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The Breakdown: Floratone, Erik Friedlander

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What's nice about this time of year is that, with the rush of kids back to school, the big labels seem to lay off of releases for a few weeks, which allows the smaller labels to push out some high quality stuff that might otherwise be overshadowed. This week comes two little surprises.

Floratone: The first is this sneaky little one that fans of Bill Frisell should pay very close attention to. A collaboration between the jazz guitarist and drummer Matt Chamberlain, it might seem pretty straight-forward upon first inspection – Frisell doing his Americana-tinged jazz guitar thing and Chamberlain laying down grooves behind him. But look at the names listed with them on the cover and you might begin to realize there's a lot more going on here – both producers Lee Townsend (a Frisell regular) and Tucker Martine are listed up there as members of the group.

Here's where it gets intersting: Frisell and Chamberlain got together to record some material a couple years ago. The two producers then took their material and worked their magic on the recordings, then handed the material back to Frisell and Chamberlain – who then added some more layers. In the end, frequent Frisell-band member, bassist Viktor Krauss dropped in bass on all the tracks while Eyvind Kang added some of his color to the mix on some songs. And what we get is another one of those genre-defying works that Frisell seems to be so closely associated with. It's not jazz, it's not Americana, but it has a strange forward-looking feel about it. This, by the way, is based off of samples I've heard. Frisell has been on a streak lately of great recordings, so I don't doubt this will be a fun listen, given how unusual it is.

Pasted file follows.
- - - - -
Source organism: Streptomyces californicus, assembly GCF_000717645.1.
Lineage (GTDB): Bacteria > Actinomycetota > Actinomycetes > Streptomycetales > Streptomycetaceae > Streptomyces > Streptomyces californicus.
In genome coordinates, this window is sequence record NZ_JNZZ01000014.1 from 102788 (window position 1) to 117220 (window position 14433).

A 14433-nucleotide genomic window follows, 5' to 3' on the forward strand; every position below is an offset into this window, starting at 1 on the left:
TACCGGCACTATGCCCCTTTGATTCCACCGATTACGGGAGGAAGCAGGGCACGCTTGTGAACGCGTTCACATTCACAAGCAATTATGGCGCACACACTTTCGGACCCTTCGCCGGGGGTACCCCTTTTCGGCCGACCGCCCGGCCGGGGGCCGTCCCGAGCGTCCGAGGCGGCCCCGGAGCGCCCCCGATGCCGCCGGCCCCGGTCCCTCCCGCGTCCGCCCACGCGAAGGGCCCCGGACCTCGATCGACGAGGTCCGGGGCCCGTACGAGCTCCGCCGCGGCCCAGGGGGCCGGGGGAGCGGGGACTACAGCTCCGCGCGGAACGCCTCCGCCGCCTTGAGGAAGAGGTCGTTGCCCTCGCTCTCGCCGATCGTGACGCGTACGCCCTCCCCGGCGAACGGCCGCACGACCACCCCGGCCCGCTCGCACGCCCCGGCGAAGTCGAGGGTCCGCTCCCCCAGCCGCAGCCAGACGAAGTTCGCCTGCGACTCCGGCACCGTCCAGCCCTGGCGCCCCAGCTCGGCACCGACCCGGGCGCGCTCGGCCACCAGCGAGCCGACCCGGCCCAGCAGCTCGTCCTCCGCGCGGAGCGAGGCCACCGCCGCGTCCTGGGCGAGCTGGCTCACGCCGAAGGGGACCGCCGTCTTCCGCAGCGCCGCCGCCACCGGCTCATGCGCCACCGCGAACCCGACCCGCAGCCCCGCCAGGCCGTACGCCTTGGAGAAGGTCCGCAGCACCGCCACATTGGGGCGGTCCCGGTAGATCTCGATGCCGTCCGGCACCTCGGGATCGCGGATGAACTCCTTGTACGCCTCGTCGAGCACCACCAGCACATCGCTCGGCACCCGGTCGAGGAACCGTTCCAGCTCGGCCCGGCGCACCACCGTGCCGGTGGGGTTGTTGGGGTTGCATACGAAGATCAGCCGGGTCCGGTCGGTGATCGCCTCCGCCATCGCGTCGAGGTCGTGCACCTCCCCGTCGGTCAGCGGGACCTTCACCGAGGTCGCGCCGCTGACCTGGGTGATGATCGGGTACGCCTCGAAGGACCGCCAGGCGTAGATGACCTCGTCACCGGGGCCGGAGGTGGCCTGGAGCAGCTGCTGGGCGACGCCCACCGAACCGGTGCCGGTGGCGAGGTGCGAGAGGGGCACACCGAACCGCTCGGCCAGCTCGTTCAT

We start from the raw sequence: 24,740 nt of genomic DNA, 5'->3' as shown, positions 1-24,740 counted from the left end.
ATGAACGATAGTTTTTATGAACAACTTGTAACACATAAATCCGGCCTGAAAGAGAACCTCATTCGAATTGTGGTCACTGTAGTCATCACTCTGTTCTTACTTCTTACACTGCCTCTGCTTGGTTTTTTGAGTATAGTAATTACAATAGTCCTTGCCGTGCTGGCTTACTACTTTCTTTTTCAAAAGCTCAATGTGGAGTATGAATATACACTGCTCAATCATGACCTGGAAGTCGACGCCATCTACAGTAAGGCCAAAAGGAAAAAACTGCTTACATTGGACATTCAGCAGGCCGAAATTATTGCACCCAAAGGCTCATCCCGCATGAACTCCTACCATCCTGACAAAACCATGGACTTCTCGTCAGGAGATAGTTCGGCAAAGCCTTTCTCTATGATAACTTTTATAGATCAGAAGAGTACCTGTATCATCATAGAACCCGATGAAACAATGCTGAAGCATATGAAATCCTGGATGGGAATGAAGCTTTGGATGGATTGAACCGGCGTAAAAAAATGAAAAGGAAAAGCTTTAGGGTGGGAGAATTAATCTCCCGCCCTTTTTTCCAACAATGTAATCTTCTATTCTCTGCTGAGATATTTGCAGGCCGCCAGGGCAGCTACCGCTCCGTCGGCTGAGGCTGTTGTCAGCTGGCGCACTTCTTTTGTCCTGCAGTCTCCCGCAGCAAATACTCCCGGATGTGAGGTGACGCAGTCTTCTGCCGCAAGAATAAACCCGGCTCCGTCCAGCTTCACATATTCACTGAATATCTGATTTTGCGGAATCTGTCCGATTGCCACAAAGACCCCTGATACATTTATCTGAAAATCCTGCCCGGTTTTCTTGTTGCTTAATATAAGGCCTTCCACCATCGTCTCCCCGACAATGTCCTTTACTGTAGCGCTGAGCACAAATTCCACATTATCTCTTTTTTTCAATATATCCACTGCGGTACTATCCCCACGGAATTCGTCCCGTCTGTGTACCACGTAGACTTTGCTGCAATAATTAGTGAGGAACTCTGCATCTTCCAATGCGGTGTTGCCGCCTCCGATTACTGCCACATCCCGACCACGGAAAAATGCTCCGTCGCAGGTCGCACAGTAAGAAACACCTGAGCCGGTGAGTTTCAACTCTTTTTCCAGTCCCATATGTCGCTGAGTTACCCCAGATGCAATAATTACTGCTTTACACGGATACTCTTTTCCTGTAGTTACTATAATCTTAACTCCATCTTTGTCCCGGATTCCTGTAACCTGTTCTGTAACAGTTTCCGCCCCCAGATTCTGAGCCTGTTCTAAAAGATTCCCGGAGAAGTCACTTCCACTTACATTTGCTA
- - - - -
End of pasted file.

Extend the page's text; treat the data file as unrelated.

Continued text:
Erik Friedlander – Block Ice & Propane: As a jazz cellist, you may not think you've heard Friedlander but you've heard this dude and probably didn't know it, I would bet. He's been all over the music industry backing artists from Dave Douglas and John Zorn to Alanis Morissette and Joss Stone. If you've heard popular music, and even unpopular music, in the past 20 years or so, you've likely heard him somewhere and not known it.

In between all those sessions, he's quietly worked on a fascinating catalog of his own music, from the multi-cultural Topaz group to straight solo albums of just him on cello. This is one of the latter, a disc of solo recordings on which the cellist plays his instrument in pretty much every possible way a stringed instrument could be played – bowed, plucked, and even strummed like a guitar. While that makes for interesting listening for those intrigued by unusual techniques, what should appeal to listeners is how grounded he makes his playing – he is no mere chart-reader.

Friedlander's gift is that he connect emotionally with the listener, and reportedly on Block Ice & Propane he blends his considerable talents in jazz and avant garde with genres not necessarily associated with the cello such as Americana and bluegrass. It kind of sounds like a nightmare, but the little I've heard prove exactly the opposite. This is likely to be one of the more intriguing listens among jazz's 2007 releases.

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